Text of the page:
The sight of children begging and sleeping on the streets in the capital has, unfortunately, become so common that it has ceased to arouse our collective conscience anymore. Drug peddling and addiction and involvement in crimes among street children are serious issues that are yet to be addressed. It is a paradoxical reality that hundreds of thousands of street children in the country—with an overwhelming majority in Dhaka—fight to survive every day by begging, pickpocketing or selling drugs at a time when our aspirations of becoming a developing country have taken centre stage in the national discourse.
The number of children living on the streets in different cities across the country is estimated to be in the millions. These children whose misery is fuelled by abject poverty and lack of social protection simply have nowhere to go. Much like many problems, the issue of vulnerability of street children and their basic rights remaining unfulfilled is also rooted in the lack of implementation of existing policies. National Children Policy 2011 clearly states that “(a) nutrition, (b) health, (c) overall protection, (d) education and (e) social security of the child shall be given priority for the poverty alleviation of the children.”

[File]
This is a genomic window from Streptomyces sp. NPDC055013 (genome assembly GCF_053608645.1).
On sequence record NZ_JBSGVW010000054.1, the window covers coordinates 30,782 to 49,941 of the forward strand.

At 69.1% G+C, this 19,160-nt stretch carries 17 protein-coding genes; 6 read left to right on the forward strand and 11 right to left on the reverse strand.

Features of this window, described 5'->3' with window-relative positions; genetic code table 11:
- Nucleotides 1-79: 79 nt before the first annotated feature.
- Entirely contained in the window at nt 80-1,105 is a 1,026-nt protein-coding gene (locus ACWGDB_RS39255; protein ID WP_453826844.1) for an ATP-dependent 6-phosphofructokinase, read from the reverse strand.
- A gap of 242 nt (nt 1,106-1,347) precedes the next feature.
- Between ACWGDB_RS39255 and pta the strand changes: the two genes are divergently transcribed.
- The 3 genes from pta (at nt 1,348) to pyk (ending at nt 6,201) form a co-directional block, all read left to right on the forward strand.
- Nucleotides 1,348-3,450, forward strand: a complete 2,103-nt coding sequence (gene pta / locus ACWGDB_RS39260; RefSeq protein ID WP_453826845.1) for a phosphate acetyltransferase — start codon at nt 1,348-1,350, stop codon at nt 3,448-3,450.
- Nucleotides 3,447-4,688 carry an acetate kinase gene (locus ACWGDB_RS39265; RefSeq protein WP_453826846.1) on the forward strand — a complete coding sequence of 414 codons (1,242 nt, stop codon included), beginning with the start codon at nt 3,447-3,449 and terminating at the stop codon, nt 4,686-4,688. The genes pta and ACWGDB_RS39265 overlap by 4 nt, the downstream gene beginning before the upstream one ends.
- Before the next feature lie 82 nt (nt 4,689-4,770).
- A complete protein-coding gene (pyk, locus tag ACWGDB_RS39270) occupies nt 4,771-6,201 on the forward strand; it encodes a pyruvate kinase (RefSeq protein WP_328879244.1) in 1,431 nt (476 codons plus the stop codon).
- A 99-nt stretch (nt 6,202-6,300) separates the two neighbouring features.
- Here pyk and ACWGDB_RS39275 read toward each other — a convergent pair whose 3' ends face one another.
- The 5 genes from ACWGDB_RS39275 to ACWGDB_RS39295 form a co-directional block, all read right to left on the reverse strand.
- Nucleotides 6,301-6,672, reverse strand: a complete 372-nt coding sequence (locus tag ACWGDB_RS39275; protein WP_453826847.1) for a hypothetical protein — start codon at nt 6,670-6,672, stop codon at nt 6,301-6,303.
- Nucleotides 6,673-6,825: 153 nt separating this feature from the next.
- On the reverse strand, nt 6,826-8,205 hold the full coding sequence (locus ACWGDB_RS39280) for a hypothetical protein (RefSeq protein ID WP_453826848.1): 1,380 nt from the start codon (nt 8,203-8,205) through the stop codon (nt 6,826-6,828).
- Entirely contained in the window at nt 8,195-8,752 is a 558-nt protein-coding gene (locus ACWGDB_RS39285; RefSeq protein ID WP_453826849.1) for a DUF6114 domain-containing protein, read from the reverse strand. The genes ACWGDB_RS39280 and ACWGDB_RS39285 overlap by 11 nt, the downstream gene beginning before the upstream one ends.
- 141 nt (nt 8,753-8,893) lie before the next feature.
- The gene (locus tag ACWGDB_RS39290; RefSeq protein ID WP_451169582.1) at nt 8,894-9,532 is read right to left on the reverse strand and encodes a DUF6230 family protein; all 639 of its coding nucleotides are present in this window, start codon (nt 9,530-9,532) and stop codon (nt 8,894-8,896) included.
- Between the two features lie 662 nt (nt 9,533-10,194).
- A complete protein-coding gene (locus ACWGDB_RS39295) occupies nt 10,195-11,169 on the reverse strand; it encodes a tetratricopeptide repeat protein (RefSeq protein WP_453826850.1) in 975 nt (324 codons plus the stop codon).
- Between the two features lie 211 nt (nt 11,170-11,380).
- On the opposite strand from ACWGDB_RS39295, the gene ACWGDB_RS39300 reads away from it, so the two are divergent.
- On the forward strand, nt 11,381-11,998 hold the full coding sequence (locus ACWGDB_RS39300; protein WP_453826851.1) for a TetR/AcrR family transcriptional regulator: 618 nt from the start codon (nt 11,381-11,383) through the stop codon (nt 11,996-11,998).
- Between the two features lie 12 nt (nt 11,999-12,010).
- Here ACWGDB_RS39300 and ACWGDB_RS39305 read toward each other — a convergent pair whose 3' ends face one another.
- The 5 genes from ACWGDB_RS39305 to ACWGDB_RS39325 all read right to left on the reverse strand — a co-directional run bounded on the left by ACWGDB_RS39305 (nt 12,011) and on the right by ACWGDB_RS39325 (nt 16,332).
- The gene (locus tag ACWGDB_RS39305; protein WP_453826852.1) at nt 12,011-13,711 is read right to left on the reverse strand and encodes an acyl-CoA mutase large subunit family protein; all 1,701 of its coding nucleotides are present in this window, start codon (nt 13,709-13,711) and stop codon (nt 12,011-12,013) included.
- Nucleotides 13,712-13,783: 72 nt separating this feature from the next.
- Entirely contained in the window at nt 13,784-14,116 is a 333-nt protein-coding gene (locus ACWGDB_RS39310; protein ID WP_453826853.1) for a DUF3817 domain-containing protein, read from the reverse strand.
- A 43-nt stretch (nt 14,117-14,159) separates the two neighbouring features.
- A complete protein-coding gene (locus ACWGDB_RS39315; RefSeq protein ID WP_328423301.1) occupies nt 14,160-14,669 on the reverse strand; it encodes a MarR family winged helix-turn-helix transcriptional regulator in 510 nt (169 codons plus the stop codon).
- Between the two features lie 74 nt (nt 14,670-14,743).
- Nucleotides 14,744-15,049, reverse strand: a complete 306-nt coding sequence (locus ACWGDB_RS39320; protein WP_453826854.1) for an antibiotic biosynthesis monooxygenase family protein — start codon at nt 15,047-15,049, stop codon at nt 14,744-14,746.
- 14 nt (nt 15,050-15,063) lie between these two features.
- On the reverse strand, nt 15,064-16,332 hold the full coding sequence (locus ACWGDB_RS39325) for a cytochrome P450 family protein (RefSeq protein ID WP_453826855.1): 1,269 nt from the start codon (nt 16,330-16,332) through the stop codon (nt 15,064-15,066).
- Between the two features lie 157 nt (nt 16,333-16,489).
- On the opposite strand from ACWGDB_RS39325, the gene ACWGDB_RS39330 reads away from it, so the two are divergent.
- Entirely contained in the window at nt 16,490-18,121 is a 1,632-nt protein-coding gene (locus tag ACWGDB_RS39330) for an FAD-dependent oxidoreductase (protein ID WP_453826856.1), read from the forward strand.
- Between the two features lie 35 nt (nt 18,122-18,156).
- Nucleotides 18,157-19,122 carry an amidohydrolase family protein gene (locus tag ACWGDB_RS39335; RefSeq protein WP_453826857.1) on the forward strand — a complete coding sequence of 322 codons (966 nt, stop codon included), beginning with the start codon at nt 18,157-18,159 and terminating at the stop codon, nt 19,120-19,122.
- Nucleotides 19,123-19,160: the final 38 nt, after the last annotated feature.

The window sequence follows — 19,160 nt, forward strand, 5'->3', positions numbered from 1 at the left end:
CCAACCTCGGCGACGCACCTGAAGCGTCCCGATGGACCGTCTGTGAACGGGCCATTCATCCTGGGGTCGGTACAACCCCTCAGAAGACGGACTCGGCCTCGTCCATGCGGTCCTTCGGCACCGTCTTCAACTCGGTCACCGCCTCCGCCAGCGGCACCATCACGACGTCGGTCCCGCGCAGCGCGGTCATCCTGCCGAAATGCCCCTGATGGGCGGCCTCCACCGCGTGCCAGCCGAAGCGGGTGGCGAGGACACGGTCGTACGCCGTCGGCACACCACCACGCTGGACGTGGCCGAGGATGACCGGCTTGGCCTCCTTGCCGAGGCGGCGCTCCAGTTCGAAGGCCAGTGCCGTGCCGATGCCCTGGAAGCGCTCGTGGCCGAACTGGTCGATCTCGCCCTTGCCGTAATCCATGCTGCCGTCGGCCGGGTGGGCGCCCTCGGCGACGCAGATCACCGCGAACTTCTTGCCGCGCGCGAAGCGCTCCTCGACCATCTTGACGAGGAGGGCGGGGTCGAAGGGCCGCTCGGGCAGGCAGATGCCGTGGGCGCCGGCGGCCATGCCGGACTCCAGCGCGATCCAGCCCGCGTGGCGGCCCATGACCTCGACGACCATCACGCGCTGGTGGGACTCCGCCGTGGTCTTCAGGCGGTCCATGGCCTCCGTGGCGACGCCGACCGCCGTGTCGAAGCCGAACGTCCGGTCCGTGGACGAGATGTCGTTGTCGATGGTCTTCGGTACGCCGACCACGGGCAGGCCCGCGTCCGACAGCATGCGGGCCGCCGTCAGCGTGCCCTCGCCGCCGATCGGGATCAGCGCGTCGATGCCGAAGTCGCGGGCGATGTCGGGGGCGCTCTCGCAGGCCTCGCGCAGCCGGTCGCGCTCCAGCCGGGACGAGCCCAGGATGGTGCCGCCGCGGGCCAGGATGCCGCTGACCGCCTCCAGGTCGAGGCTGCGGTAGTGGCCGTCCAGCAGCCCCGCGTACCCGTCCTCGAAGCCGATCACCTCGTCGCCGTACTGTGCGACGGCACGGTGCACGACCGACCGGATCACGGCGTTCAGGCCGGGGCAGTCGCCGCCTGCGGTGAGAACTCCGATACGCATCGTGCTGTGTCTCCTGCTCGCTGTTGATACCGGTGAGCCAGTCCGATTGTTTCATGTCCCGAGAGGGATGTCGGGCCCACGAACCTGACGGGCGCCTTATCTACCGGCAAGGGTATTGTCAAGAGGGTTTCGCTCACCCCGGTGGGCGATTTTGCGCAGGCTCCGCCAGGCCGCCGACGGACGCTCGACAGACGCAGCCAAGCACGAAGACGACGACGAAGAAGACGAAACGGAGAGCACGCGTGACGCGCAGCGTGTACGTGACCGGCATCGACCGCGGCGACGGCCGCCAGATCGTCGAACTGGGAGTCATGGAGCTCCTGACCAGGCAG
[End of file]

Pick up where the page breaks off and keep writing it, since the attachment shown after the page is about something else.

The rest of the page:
If such well-intended policies were rigorously implemented, the fate of countless children in the country who have ended up on the streets would have been far different. Although there are some NGOs and shelter homes for these children, they are not nearly enough to rehabilitate even a miniscule percentage of them. As we observe Universal Children's Day today, we urge the Ministry of Women and Children Affairs to do much more to ensure that the basic needs of street children—shelter, education and healthcare—are met.